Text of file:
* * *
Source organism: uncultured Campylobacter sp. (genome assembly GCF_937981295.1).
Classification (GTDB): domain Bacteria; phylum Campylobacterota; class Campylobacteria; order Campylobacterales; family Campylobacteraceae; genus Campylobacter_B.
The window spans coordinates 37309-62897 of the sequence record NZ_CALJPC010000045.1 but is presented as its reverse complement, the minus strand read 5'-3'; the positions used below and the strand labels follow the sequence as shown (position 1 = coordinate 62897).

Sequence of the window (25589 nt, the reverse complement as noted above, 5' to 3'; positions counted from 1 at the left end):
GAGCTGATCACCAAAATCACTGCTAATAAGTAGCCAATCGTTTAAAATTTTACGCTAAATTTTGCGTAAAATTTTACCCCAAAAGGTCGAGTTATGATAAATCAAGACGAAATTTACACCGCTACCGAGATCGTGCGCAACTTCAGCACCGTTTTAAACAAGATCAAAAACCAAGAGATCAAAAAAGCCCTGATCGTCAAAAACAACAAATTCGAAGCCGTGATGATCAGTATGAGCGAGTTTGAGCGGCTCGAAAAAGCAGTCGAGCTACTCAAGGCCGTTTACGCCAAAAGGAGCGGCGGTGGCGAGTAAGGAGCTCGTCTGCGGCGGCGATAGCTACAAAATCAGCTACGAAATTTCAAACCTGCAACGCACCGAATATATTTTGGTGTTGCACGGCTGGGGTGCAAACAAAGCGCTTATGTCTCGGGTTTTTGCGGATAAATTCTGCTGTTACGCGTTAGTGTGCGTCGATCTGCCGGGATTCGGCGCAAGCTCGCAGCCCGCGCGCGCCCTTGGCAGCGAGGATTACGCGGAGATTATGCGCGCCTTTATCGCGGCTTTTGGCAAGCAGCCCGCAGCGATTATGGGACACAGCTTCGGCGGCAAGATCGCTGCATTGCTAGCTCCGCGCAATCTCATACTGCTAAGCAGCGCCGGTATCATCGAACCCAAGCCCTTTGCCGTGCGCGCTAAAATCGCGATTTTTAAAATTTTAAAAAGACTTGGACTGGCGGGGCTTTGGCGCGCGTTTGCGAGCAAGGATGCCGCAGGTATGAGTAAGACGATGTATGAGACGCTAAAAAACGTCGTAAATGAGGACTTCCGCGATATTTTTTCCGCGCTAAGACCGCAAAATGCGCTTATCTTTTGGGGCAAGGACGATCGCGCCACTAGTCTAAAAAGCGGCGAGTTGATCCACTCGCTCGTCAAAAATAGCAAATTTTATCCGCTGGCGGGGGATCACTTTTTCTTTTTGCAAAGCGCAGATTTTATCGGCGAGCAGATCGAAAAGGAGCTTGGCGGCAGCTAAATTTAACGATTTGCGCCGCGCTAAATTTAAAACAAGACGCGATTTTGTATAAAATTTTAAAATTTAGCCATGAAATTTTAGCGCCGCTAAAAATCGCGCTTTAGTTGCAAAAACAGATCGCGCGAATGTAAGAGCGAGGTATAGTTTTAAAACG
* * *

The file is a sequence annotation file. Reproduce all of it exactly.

Source organism: uncultured Campylobacter sp. (genome assembly GCF_937981295.1).
Classification (GTDB): domain Bacteria; phylum Campylobacterota; class Campylobacteria; order Campylobacterales; family Campylobacteraceae; genus Campylobacter_B.
The window spans coordinates 37309-62897 of the sequence record NZ_CALJPC010000045.1 but is presented as its reverse complement, the minus strand read 5'-3'; the positions used below and the strand labels follow the sequence as shown (position 1 = coordinate 62897).

Sequence of the window (25589 nt, the reverse complement as noted above, 5' to 3'; positions counted from 1 at the left end):
GAGCTGATCACCAAAATCACTGCTAATAAGTAGCCAATCGTTTAAAATTTTACGCTAAATTTTGCGTAAAATTTTACCCCAAAAGGTCGAGTTATGATAAATCAAGACGAAATTTACACCGCTACCGAGATCGTGCGCAACTTCAGCACCGTTTTAAACAAGATCAAAAACCAAGAGATCAAAAAAGCCCTGATCGTCAAAAACAACAAATTCGAAGCCGTGATGATCAGTATGAGCGAGTTTGAGCGGCTCGAAAAAGCAGTCGAGCTACTCAAGGCCGTTTACGCCAAAAGGAGCGGCGGTGGCGAGTAAGGAGCTCGTCTGCGGCGGCGATAGCTACAAAATCAGCTACGAAATTTCAAACCTGCAACGCACCGAATATATTTTGGTGTTGCACGGCTGGGGTGCAAACAAAGCGCTTATGTCTCGGGTTTTTGCGGATAAATTCTGCTGTTACGCGTTAGTGTGCGTCGATCTGCCGGGATTCGGCGCAAGCTCGCAGCCCGCGCGCGCCCTTGGCAGCGAGGATTACGCGGAGATTATGCGCGCCTTTATCGCGGCTTTTGGCAAGCAGCCCGCAGCGATTATGGGACACAGCTTCGGCGGCAAGATCGCTGCATTGCTAGCTCCGCGCAATCTCATACTGCTAAGCAGCGCCGGTATCATCGAACCCAAGCCCTTTGCCGTGCGCGCTAAAATCGCGATTTTTAAAATTTTAAAAAGACTTGGACTGGCGGGGCTTTGGCGCGCGTTTGCGAGCAAGGATGCCGCAGGTATGAGTAAGACGATGTATGAGACGCTAAAAAACGTCGTAAATGAGGACTTCCGCGATATTTTTTCCGCGCTAAGACCGCAAAATGCGCTTATCTTTTGGGGCAAGGACGATCGCGCCACTAGTCTAAAAAGCGGCGAGTTGATCCACTCGCTCGTCAAAAATAGCAAATTTTATCCGCTGGCGGGGGATCACTTTTTCTTTTTGCAAAGCGCAGATTTTATCGGCGAGCAGATCGAAAAGGAGCTTGGCGGCAGCTAAATTTAACGATTTGCGCCGCGCTAAATTTAAAACAAGACGCGATTTTGTATAAAATTTTAAAATTTAGCCATGAAATTTTAGCGCCGCTAAAAATCGCGCTTTAGTTGCAAAAACAGATCGCGCGAATGTAAGAGCGAGGTATAGTTTTAAAACG